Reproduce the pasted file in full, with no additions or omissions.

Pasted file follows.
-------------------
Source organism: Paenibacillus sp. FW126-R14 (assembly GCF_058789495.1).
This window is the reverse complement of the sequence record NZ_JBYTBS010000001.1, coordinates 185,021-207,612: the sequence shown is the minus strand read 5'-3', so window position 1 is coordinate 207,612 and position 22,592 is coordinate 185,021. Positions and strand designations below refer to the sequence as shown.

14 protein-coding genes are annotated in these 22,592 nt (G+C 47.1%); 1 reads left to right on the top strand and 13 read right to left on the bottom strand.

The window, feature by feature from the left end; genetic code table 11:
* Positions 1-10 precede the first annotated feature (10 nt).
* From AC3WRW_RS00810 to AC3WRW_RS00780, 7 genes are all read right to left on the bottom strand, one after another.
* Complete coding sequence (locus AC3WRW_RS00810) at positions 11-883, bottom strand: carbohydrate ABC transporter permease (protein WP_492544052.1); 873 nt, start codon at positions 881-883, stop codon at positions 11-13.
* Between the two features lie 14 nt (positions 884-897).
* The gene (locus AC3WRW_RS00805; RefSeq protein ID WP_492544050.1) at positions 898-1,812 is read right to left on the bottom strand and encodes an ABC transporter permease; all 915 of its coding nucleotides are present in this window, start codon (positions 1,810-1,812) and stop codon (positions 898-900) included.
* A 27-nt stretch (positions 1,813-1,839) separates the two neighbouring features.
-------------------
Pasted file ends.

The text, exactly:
Source organism: Paenibacillus sp. FW126-R14 (assembly GCF_058789495.1).
This window is the reverse complement of the sequence record NZ_JBYTBS010000001.1, coordinates 185,021-207,612: the sequence shown is the minus strand read 5'-3', so window position 1 is coordinate 207,612 and position 22,592 is coordinate 185,021. Positions and strand designations below refer to the sequence as shown.

14 protein-coding genes are annotated in these 22,592 nt (G+C 47.1%); 1 reads left to right on the top strand and 13 read right to left on the bottom strand.

The window, feature by feature from the left end; genetic code table 11:
* Positions 1-10 precede the first annotated feature (10 nt).
* From AC3WRW_RS00810 to AC3WRW_RS00780, 7 genes are all read right to left on the bottom strand, one after another.
* Complete coding sequence (locus AC3WRW_RS00810) at positions 11-883, bottom strand: carbohydrate ABC transporter permease (protein WP_492544052.1); 873 nt, start codon at positions 881-883, stop codon at positions 11-13.
* Between the two features lie 14 nt (positions 884-897).
* The gene (locus AC3WRW_RS00805; RefSeq protein ID WP_492544050.1) at positions 898-1,812 is read right to left on the bottom strand and encodes an ABC transporter permease; all 915 of its coding nucleotides are present in this window, start codon (positions 1,810-1,812) and stop codon (positions 898-900) included.
* A 27-nt stretch (positions 1,813-1,839) separates the two neighbouring features.